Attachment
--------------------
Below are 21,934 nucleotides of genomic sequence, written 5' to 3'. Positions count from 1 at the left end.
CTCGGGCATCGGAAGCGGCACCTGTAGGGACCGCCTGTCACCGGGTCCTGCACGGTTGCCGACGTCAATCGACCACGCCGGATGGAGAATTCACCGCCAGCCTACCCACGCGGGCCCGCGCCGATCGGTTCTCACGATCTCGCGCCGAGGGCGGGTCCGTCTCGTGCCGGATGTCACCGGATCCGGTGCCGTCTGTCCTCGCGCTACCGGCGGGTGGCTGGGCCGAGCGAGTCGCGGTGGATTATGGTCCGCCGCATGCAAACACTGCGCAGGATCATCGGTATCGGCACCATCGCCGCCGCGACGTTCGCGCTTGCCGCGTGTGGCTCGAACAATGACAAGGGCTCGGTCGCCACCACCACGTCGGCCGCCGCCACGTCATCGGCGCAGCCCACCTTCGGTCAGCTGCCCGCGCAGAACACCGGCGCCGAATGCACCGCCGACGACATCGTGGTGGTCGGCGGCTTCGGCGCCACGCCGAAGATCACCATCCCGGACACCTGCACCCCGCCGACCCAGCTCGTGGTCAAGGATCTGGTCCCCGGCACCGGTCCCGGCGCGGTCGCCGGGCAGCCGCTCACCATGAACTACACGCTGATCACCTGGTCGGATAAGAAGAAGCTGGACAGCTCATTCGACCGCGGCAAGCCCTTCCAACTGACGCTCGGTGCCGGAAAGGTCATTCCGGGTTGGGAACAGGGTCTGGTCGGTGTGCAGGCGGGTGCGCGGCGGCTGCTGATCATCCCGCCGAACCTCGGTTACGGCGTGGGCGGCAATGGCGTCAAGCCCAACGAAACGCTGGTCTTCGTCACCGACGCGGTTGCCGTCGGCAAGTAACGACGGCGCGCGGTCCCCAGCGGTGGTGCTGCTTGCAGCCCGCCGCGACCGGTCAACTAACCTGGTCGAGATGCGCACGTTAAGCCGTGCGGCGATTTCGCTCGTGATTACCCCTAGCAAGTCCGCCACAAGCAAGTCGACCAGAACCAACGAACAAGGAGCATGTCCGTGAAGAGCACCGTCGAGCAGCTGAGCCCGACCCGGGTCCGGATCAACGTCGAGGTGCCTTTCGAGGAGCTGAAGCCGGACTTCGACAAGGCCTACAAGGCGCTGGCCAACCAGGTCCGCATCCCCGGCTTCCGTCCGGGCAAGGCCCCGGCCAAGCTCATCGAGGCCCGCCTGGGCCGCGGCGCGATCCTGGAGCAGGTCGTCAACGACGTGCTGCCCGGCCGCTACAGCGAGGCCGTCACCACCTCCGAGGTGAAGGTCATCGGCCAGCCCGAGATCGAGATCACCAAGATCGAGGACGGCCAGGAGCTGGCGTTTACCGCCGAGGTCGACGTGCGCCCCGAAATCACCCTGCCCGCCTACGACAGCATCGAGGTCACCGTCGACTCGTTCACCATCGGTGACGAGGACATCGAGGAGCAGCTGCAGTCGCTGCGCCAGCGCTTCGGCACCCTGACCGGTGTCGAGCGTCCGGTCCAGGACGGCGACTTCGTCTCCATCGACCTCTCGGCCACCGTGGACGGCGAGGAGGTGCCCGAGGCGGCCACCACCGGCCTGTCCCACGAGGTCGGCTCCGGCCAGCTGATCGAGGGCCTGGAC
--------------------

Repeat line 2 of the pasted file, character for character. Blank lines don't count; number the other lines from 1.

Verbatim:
CTCGGGCATCGGAAGCGGCACCTGTAGGGACCGCCTGTCACCGGGTCCTGCACGGTTGCCGACGTCAATCGACCACGCCGGATGGAGAATTCACCGCCAGCCTACCCACGCGGGCCCGCGCCGATCGGTTCTCACGATCTCGCGCCGAGGGCGGGTCCGTCTCGTGCCGGATGTCACCGGATCCGGTGCCGTCTGTCCTCGCGCTACCGGCGGGTGGCTGGGCCGAGCGAGTCGCGGTGGATTATGGTCCGCCGCATGCAAACACTGCGCAGGATCATCGGTATCGGCACCATCGCCGCCGCGACGTTCGCGCTTGCCGCGTGTGGCTCGAACAATGACAAGGGCTCGGTCGCCACCACCACGTCGGCCGCCGCCACGTCATCGGCGCAGCCCACCTTCGGTCAGCTGCCCGCGCAGAACACCGGCGCCGAATGCACCGCCGACGACATCGTGGTGGTCGGCGGCTTCGGCGCCACGCCGAAGATCACCATCCCGGACACCTGCACCCCGCCGACCCAGCTCGTGGTCAAGGATCTGGTCCCCGGCACCGGTCCCGGCGCGGTCGCCGGGCAGCCGCTCACCATGAACTACACGCTGATCACCTGGTCGGATAAGAAGAAGCTGGACAGCTCATTCGACCGCGGCAAGCCCTTCCAACTGACGCTCGGTGCCGGAAAGGTCATTCCGGGTTGGGAACAGGGTCTGGTCGGTGTGCAGGCGGGTGCGCGGCGGCTGCTGATCATCCCGCCGAACCTCGGTTACGGCGTGGGCGGCAATGGCGTCAAGCCCAACGAAACGCTGGTCTTCGTCACCGACGCGGTTGCCGTCGGCAAGTAACGACGGCGCGCGGTCCCCAGCGGTGGTGCTGCTTGCAGCCCGCCGCGACCGGTCAACTAACCTGGTCGAGATGCGCACGTTAAGCCGTGCGGCGATTTCGCTCGTGATTACCCCTAGCAAGTCCGCCACAAGCAAGTCGACCAGAACCAACGAACAAGGAGCATGTCCGTGAAGAGCACCGTCGAGCAGCTGAGCCCGACCCGGGTCCGGATCAACGTCGAGGTGCCTTTCGAGGAGCTGAAGCCGGACTTCGACAAGGCCTACAAGGCGCTGGCCAACCAGGTCCGCATCCCCGGCTTCCGTCCGGGCAAGGCCCCGGCCAAGCTCATCGAGGCCCGCCTGGGCCGCGGCGCGATCCTGGAGCAGGTCGTCAACGACGTGCTGCCCGGCCGCTACAGCGAGGCCGTCACCACCTCCGAGGTGAAGGTCATCGGCCAGCCCGAGATCGAGATCACCAAGATCGAGGACGGCCAGGAGCTGGCGTTTACCGCCGAGGTCGACGTGCGCCCCGAAATCACCCTGCCCGCCTACGACAGCATCGAGGTCACCGTCGACTCGTTCACCATCGGTGACGAGGACATCGAGGAGCAGCTGCAGTCGCTGCGCCAGCGCTTCGGCACCCTGACCGGTGTCGAGCGTCCGGTCCAGGACGGCGACTTCGTCTCCATCGACCTCTCGGCCACCGTGGACGGCGAGGAGGTGCCCGAGGCGGCCACCACCGGCCTGTCCCACGAGGTCGGCTCCGGCCAGCTGATCGAGGGCCTGGAC